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|Figure 3. Four digital map data products produced by the USGS (Eagle River, Alaska).|
The Alaska mapping and resource management community is heavily invested in computer-based mapping and Geographic Information Systems (GIS) technology. In direct support of computer mapping and GIS technology, the USGS operates a geoprocessing computer laboratory in Anchorage, the only one of its kind in the Nation. This facility provides government agencies with access to data from earth orbiting satellites, digital image processing systems, and GIS software to address a broad range of natural resource issues.
The key to the development of the Alaska digital mapping program has been the Alaska Geographic Data Committee (AGDC). The AGDC, which consists of 19 Federal and five State agencies, was established by the USGS and other Federal and State agencies to coordinate Alaska mapping requirements and geospatial data-development projects, to define and implement standards, and to review and respond to initiatives of the Federal Geographic Data Committee (FGDC). The USGS, in support of the digital mapping programs promoted by the AGDC, has developed an AGDC Geospatial Data Clearinghouse, which provides access by way of the Internet to all of the geospatial data holdings of the participating agencies. The USGS and the AGDC, through their efforts in increasing the production and accessibility of geospatial information, are helping Federal, State, and local agencies and institutions to address and solve concerns of these agencies and society.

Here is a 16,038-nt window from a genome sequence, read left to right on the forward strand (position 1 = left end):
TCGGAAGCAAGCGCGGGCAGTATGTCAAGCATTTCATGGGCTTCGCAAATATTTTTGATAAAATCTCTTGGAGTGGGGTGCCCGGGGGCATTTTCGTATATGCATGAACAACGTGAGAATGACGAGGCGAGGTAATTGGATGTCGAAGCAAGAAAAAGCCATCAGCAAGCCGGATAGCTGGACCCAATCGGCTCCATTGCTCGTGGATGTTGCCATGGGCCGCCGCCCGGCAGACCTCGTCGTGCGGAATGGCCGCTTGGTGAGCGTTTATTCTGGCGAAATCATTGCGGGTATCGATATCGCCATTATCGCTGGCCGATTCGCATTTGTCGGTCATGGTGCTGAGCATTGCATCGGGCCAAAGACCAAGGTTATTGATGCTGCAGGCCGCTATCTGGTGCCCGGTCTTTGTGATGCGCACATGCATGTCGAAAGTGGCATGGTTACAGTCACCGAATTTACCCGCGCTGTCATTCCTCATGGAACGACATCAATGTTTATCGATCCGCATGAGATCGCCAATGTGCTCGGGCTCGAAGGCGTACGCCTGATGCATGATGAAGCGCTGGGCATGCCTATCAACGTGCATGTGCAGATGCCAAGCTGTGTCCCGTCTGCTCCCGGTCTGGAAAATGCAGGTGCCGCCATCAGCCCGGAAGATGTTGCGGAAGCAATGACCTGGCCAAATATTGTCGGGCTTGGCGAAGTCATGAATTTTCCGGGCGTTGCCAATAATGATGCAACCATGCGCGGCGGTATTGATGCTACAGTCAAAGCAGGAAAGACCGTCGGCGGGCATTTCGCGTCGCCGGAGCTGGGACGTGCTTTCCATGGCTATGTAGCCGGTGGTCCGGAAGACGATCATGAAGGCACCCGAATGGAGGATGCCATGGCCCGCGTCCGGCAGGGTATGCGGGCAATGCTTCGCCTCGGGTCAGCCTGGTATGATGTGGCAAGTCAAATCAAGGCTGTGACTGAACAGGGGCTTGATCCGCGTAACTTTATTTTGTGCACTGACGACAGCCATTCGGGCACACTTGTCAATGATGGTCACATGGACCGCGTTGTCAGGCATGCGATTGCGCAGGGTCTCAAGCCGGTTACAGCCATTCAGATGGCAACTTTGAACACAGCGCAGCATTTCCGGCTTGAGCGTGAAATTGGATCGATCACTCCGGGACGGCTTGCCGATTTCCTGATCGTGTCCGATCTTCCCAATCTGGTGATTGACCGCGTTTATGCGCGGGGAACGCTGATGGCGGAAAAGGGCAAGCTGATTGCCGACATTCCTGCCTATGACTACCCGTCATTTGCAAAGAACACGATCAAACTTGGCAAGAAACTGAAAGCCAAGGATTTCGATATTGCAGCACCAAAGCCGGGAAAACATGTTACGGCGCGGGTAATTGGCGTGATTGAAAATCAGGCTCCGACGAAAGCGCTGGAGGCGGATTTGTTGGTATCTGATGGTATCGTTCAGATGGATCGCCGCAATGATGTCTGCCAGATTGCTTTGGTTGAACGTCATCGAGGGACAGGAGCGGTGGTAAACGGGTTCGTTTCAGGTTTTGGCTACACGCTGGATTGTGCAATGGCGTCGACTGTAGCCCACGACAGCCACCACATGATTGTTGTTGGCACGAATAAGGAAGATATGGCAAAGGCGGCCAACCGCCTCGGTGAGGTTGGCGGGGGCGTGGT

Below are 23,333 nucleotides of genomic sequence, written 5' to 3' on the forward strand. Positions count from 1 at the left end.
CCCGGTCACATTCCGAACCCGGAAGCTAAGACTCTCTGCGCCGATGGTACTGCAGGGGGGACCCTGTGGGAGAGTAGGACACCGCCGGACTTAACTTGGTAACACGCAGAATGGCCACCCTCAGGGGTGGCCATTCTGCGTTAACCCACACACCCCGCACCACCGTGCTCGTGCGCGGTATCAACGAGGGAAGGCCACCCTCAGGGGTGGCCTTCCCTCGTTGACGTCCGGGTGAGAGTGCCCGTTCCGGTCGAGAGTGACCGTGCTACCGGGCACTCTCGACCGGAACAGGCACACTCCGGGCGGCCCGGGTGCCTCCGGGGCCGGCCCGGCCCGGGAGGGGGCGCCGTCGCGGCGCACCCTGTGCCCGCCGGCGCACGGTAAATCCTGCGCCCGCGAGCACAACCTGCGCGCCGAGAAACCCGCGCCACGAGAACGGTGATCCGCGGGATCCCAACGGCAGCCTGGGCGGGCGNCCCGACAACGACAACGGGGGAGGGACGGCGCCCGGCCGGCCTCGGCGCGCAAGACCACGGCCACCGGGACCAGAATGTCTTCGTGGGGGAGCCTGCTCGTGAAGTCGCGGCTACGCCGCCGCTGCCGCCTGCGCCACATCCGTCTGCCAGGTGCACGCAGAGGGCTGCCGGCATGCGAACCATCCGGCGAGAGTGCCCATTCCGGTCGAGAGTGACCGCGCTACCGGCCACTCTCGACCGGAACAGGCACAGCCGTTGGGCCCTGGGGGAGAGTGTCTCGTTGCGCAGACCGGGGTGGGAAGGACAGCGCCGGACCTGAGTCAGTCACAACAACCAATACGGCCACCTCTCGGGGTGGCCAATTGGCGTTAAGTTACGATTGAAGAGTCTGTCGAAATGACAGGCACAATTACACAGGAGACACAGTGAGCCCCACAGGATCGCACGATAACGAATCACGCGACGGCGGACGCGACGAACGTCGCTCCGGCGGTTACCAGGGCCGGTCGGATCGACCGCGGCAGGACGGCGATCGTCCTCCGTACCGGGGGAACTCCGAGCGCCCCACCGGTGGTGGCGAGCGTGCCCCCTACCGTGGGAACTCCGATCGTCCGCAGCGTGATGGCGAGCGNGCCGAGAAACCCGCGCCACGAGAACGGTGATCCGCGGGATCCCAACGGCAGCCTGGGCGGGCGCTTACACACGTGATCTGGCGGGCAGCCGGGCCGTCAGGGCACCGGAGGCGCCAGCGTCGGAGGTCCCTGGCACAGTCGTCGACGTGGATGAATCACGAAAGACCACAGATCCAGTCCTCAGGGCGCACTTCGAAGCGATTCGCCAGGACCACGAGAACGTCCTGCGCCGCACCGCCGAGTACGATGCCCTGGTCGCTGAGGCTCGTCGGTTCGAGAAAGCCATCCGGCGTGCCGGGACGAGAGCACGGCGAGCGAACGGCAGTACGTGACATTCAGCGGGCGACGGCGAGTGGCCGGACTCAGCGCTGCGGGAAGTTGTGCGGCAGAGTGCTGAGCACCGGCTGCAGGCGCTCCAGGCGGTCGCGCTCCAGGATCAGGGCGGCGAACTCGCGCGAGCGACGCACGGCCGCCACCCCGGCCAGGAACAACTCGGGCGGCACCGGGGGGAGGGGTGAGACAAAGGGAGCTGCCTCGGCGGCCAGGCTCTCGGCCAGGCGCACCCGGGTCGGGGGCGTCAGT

Earth Science Information Centers (ESIC's) provide information about the USGS, its programs, products, and technological developments to the public, and also offer USGS products for purchase (fig. 4). An ESIC office in Anchorage and a State-affiliate office at the Geophysical Institute in Fairbanks provide information on topics such as cartography, geography, biology, digital data, remote sensing, geology, geophysics, geochemistry, hydrology, geohydrology, aerial photography, and land use. These offices are supported by the USGS with reference materials, technical assistance, training and outreach activities, and access to USGS data bases.
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|Figure 4. An Advanced Very High Resolution Radiometer Satellite Image of Alaska produced by the USGS.|
from U.S. Department of the Interior, U.S. Geological Survey, Fact Sheet FS-001-96
For more information contact any of the following:
USGS State representative
4230 University Drive Suite 230
Anchorage, AK 99508-4664
Fax: (907) 786-7150
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Last modified: Tuesday, November 29 2016, 06:10:16 PM